Now, we establish the main results of the paper, which will be valid for a family of slowly varying matrices. Let and With the notation

assume that

Consider the equation

where is a bounded function such that

Theorem 3.1.

Under conditions (2.4) and (2.5), let the inequality

holds. Then for any solution of problem (2.13)–(2.3), the estimate

is valid, where , and

Proof.

Fix and rewrite (3.3) in the form

Making

we get

A solution of the latter equation, subject to the initial conditions (2.3), can be represented as

where is the solution of the homogeneous equation (2.9) with initial conditions (2.3). Since is a solution of (2.9), we can write

This relation and (2.5) yield

since the Cauchy function is bounded by (3.2). Moreover,

From (3.10), it follows that

According to (2.4), we have

Take . Then, by the estimate

it follows that

Hence,

where

Making

we obtain

Condition (3.5) implies the inequality

Since is arbitrary, we obtain the estimate

Further,

This yields the required result.

Corollary 3.2.

Under conditions (2.4) and (2.5), let the inequality

hold, with constants and independent of . If, in addition,

Then, any solution of (2.13)–(2.3) satisfies the estimate

where , and

Proof.

Under condition (3.25), we obtain

Now, Corollary 3.2 yields the following result.

Theorem 3.3.

Let the conditions (2.4), (2.5), (2.6), (3.25), and, in addition,

hold. Then, the zero solution of (2.2)-(2.3) is absolutely stable in the class of nonlinearities in (2.6).

Proof.

Condition (3.29) implies the inequality (3.26), and in addition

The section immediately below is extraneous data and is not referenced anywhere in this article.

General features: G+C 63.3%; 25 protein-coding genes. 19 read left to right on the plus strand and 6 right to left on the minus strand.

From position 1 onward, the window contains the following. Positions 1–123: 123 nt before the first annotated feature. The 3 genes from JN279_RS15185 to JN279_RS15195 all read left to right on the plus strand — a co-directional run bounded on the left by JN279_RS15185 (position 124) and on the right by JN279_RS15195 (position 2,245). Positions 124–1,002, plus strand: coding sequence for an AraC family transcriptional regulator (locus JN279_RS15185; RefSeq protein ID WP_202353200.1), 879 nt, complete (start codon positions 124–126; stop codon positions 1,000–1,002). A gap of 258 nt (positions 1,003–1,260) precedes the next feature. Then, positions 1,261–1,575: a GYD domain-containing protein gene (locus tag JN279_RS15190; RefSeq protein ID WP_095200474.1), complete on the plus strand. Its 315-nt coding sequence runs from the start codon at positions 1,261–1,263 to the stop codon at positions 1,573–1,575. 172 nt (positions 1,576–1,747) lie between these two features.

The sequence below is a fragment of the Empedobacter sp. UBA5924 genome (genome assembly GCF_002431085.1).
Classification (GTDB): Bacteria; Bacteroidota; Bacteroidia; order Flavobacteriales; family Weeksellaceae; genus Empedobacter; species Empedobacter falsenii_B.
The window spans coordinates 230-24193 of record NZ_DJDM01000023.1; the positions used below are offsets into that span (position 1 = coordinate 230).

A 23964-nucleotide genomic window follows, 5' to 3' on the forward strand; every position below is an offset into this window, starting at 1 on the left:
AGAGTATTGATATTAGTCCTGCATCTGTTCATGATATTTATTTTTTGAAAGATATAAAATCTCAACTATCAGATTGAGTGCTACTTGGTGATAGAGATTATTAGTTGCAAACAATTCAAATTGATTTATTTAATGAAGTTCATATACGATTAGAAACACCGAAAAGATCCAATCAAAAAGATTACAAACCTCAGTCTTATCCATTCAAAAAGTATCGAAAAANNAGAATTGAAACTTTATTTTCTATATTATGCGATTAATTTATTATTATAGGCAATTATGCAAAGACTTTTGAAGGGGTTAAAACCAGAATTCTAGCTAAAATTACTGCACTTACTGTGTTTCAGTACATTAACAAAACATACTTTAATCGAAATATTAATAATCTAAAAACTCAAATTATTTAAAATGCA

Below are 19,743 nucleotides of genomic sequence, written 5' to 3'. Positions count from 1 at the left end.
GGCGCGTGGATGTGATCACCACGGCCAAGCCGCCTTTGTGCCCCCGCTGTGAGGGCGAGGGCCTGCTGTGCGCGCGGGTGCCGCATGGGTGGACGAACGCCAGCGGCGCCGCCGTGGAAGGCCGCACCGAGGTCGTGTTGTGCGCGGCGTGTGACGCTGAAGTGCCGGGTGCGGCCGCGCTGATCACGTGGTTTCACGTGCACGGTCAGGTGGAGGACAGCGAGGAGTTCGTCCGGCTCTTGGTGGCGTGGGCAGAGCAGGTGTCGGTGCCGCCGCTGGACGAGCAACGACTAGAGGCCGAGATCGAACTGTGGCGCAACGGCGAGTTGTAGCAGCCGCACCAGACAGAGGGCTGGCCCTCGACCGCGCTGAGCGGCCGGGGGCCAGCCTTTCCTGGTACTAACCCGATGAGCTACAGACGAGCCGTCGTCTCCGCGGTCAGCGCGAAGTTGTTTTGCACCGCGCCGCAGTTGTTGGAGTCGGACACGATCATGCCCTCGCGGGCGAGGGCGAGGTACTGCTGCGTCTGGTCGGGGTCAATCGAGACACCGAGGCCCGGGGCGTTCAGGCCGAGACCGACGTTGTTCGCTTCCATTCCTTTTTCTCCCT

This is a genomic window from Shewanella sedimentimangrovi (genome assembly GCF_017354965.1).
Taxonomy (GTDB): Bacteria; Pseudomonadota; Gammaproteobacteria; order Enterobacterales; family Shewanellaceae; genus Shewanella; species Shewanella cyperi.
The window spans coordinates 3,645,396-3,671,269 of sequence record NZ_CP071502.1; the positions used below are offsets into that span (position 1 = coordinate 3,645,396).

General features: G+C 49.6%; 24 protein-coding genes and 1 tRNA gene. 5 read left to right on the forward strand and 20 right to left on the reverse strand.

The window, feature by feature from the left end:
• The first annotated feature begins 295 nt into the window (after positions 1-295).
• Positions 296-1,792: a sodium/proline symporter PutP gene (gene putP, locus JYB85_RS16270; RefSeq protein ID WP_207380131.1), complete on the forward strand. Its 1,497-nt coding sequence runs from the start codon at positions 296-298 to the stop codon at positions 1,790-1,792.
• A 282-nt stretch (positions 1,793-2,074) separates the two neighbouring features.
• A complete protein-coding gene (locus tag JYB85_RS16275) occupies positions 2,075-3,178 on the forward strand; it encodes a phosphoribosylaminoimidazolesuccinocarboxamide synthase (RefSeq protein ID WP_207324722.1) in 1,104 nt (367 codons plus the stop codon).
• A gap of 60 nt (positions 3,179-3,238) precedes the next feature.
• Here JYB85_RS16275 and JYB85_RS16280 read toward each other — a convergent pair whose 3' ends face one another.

By (2.6), we obtain

where is a solution of (2.2) and

Let

then (2.2) takes the form (3.3). Thus, Corollary 3.2 implies

Thus, condition (3.29) implies

where

This fact proves the required result.

Remark 3.4.

Theorem 3.3 is exact in the sense that if (2.2) is a homogeneous linear stable equation with constant matrices , then , and condition (3.29) is always fulfilled.

It is somewhat inconvenient that to apply either condition (3.26) or (3.29), one has to assume explicit knowledge of the constants and . In the next theorem, we will derive sufficient conditions for the exponential growth of the Cauchy function associated to (2.9). Thus, our conditions may provide a useful tool for applications.

Theorem 3.5 (see [7]).

Assume that the Cauchy function of (2.9) satisfies

where is a constant. Then there exist constants and such that

Now, we will consider the homogeneous equation (2.16), thus establishing the following consequence of Theorem 3.3.

Corollary 3.6.

Let conditions (2.4), (2.5), (3.25), and, in addition,

hold. Then the zero solution of (2.16)–(2.3) is absolutely stable.

Example 3.7.

Consider the following delay difference system in the Euclidean space :

where

and . And , , are positive bounded sequences withthe following properties: and and ; , are nonnegative constants for . This yields that and , respectively, for . Thus .

In addition, the function supplies the solvability and satisfies the condition

Hence,

Further, assume that the Cauchy solution of equation

for a fixed tends to zero exponentially as that is, there exist constants and such that ;

If , then by Theorem 3.3, it follows that the zero solution of (3.39) is absolutely stable.

For instance, if the linear system with constant coefficients associated to the nonlinear system with variable coefficients (3.39) is

then it is not hard to check that the Cauchy solution of this system tends to zero exponentially as Hence, by Theorem 3.3, it follows that the zero solution of (3.39) is absolutely stable provided that the relation (3.29) is satisfied.